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Dance Dana shoots her left foot out 3 feet behind her and the young man passing by almost trips over her leg. He better watch out, the women are dancing Madzoon, “stirring the yogurt,” in a circle at the Naregatsi Center, where a hundred dancing bodies are heating up with Armenian rhythms. We greet our dancing buddies, who take our hands again.

Intensive Care. A one month old with seizures, absent corpus callosum–the problem is ultimately genetic, though chromosomes were normal. What about a DNA test? In clinical work, genetics presents a jagged coastline–the closer you come, the longer it gets. You couldn’t explore all its fjords in a lifetime.

“We have one more case for you.” This 12 year old girl’s delicate face is marred by a naso-gastric feeding tube-she has been vomiting for 20 days. No other symptoms–“the story is long, and yet with nothing else to tell” say my colleagues. I find a watchful, thin girl with no nystagmus, a normal exam. This can’t be labyrinthitis. GI workup was extensive, negative. As I coax her to sit she abruptly falls back, eyes close, pulse steady. In 3 seconds, she wakes up, fluent. “What is this?” asks the intensivist. Conversion Disorder–psychosomatic. One doctor says this is rare in Yerevan, but I wonder if he’s really stepped back to measure.

Performance Review. To teach, alas, is to judge. When a trainee seems weak, our responsibility to her future patients demands that we single her out, as we say “we don’t want you to feel singled out.” Is she over-confident, self-abnegating? It’s a Goldilocks thing, medical confidence.

We strive to pool perspectives to get the best view. Often, our impressions scatter with the coherence of bugs on a windshield–a good sign of reviewers’ independence. Wisdom of Crowds (Surowiecki) makes the point that it’s often better to trust the pooled opinion of 100 independent lay folk than that of a few experts. Can we be both?

Clinic. The parents, sitting opposite my colleague, each hold a twin. The 5 month old brothers study their doctor intently over the pleasant bodily wobbles common to their age. When their head ultrasounds were done, as premature newborns, both showed the ominous echo pattern of white matter injury that strongly predicts cerebral palsy. But their neuro exam doesn’t yet show definite signs.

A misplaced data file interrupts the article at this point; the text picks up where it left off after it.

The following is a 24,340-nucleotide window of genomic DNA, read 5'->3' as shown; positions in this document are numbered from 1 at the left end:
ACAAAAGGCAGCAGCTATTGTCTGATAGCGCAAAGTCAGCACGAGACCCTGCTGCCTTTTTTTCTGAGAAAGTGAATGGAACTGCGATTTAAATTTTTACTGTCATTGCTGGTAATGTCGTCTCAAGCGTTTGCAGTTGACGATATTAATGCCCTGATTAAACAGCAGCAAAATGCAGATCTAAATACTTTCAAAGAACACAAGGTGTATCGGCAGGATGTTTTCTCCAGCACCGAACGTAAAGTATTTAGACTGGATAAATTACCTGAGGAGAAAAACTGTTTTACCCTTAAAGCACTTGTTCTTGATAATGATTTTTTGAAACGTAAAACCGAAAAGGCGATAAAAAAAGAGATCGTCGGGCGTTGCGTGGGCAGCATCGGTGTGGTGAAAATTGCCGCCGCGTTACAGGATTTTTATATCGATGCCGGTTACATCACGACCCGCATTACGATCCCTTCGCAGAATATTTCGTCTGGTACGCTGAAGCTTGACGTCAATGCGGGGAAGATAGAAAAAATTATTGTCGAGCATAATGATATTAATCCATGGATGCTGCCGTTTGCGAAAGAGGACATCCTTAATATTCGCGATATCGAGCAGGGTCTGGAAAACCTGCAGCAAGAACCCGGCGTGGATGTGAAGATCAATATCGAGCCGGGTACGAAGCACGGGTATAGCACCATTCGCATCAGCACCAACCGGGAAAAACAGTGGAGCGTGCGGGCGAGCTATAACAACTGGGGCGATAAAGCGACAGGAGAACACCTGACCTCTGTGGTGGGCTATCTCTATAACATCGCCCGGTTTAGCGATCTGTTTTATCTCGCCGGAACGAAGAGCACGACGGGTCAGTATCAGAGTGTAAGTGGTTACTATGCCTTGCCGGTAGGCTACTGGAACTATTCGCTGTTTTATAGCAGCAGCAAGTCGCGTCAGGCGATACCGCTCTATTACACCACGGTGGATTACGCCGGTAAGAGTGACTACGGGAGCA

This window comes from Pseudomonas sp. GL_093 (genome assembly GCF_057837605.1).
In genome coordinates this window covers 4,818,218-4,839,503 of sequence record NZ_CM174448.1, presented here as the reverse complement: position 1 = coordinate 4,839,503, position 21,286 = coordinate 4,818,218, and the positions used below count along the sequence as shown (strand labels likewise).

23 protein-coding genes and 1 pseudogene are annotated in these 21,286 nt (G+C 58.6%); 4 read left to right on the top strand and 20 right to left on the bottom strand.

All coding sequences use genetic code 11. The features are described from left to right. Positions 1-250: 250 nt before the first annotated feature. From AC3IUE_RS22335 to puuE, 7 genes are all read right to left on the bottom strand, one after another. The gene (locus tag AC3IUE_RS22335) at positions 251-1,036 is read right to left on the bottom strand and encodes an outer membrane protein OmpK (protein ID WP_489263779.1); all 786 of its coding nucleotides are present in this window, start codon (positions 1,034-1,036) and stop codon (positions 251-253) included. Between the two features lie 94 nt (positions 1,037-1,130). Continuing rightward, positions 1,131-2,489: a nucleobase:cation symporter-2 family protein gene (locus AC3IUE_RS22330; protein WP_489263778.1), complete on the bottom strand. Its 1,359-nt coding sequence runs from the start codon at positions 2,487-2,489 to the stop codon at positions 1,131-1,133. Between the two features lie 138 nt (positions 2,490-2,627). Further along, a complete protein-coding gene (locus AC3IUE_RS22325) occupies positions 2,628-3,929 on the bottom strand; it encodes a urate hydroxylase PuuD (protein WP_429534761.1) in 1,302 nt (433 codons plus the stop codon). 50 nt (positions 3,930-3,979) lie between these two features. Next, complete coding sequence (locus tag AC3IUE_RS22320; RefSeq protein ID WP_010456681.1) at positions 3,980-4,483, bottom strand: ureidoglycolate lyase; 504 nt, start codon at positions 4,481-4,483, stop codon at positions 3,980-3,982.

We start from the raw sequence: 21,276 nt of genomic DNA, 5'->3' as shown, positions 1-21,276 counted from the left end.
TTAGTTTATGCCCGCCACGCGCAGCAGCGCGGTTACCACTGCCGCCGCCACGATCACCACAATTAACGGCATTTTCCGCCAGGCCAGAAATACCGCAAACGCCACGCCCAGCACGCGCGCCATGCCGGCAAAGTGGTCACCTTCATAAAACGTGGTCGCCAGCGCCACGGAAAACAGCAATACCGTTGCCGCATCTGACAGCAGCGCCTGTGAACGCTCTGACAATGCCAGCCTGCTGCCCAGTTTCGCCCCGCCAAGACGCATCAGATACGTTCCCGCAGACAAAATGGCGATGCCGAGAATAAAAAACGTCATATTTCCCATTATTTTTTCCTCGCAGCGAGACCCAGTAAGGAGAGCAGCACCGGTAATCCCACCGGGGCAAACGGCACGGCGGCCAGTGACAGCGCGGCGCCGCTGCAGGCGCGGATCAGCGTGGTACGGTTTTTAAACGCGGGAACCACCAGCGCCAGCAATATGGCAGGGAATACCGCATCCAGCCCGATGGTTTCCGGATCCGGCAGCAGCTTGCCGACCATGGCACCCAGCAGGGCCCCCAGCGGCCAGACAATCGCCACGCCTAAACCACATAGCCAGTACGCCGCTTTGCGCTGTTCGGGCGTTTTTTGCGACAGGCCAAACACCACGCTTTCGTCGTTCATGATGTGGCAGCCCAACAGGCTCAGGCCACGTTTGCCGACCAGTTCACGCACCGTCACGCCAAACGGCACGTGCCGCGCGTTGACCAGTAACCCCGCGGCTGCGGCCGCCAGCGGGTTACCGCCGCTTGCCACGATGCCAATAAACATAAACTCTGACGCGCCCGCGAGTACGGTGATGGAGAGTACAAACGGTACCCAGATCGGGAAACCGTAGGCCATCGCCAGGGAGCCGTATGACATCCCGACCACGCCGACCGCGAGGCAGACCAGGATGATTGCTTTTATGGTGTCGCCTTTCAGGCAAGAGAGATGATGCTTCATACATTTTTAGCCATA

So put down that reflex hammer and step back, take a look at their General Movements. This is a kind of gestalt impression of spontaneous infant behavior, introduced around the same time as the head ultrasound, though much more melodic. See the fidgety movement–good sign! The GM assessment was devised by Heinz Prechtl, an Austrian ethologist and bird-watcher, whose baby-watching methods are catching on. One brother shows ominous cramped, synchronous movement. But I’m un-sure if the parents would welcome this long view. I don’t let on.

Martyrs Day. This week the Armenian nation commemorates one of a series of massive stuttering slaughters of its people in what is now western Turkey–1895, 1909, 1915. These were the serial genocides conducted by Ottomans, who deployed some of their cruelest citizens, some even released from jail for the purpose, to kill Armenians, or lead them into the desert to starve. Frustrated by governments’ denial, historians went pointillistic, bringing thousands of accounts to international tribunals. Though you can hardly meet someone in Yerevan whose family wasn’t affected, the Turkish government dismissed these histories, as though the Armenian people were suffering an epidemic psychosomatic disorder, a confabulated Freudian memory of childhood abuse. I wonder how often in history, if ever, has an ethnic group’s sub-conscious produced confabulations of murder, persisting over 3 generations? Do nations cry wolf in this way? Meanwhile, “1915: I Remember and Demand” say the street signs. Agreeing on history sometimes requires a long hard look at the big picture.